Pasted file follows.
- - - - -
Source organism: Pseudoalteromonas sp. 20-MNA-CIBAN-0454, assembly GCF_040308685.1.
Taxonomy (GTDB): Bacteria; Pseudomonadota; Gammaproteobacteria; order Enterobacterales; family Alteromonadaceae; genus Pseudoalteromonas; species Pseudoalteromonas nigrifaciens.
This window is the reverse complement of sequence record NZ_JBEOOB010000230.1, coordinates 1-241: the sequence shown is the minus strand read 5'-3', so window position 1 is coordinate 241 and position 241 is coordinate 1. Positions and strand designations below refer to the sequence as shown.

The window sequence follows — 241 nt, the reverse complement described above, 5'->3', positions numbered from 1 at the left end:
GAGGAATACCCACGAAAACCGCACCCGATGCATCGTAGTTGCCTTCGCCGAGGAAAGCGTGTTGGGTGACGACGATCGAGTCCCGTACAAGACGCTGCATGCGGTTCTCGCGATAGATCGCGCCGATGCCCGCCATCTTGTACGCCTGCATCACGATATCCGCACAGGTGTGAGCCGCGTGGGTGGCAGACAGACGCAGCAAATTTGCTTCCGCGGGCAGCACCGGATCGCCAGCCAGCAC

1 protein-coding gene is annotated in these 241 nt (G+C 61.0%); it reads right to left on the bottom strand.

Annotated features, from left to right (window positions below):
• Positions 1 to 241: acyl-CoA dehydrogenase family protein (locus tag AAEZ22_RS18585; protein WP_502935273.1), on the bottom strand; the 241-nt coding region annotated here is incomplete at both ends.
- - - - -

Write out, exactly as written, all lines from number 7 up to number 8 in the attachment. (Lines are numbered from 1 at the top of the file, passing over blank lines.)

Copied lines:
Annotated features, from left to right (window positions below):
• Positions 1 to 241: acyl-CoA dehydrogenase family protein (locus tag AAEZ22_RS18585; protein WP_502935273.1), on the bottom strand; the 241-nt coding region annotated here is incomplete at both ends.